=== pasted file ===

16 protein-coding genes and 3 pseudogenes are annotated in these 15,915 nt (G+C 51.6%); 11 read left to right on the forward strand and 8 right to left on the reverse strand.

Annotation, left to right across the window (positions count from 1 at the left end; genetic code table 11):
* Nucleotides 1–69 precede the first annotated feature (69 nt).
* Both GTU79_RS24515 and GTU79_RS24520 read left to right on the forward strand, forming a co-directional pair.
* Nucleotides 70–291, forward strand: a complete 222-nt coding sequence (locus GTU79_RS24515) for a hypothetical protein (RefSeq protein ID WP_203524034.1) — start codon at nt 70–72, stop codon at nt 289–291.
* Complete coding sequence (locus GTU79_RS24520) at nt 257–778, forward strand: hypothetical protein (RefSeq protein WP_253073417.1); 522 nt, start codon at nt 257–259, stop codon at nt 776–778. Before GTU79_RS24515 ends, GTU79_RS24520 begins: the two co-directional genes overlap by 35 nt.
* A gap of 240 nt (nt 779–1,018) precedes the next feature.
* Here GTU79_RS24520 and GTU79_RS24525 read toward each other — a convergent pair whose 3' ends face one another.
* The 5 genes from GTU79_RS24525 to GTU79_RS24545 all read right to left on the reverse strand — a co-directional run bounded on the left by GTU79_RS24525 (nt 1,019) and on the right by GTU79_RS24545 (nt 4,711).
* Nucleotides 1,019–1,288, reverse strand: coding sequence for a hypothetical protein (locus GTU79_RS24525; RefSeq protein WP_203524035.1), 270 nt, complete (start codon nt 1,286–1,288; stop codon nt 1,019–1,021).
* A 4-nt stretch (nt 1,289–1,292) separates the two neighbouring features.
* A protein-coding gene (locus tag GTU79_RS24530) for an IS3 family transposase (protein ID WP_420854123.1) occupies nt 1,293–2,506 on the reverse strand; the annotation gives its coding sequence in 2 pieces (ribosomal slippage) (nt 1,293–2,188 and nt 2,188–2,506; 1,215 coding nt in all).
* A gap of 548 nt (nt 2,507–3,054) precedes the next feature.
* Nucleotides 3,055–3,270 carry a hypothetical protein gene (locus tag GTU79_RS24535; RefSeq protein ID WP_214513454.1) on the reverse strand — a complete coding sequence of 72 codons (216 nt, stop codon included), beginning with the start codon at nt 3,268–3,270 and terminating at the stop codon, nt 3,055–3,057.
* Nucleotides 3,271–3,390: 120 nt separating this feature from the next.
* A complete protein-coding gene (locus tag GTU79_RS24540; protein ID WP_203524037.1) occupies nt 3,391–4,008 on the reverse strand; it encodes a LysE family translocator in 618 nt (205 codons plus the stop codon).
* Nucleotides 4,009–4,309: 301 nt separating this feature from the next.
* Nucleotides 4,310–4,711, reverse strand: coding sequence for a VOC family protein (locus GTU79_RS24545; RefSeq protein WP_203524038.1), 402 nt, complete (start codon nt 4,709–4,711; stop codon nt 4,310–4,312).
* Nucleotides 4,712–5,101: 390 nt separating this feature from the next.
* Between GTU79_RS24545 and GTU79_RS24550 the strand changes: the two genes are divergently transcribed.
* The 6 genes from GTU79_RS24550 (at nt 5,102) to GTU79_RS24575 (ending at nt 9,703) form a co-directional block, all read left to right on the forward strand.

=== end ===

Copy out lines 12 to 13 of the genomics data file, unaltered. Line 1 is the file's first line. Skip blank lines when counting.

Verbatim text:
* A protein-coding gene (locus tag GTU79_RS24530) for an IS3 family transposase (protein ID WP_420854123.1) occupies nt 1,293–2,506 on the reverse strand; the annotation gives its coding sequence in 2 pieces (ribosomal slippage) (nt 1,293–2,188 and nt 2,188–2,506; 1,215 coding nt in all).
* A gap of 548 nt (nt 2,507–3,054) precedes the next feature.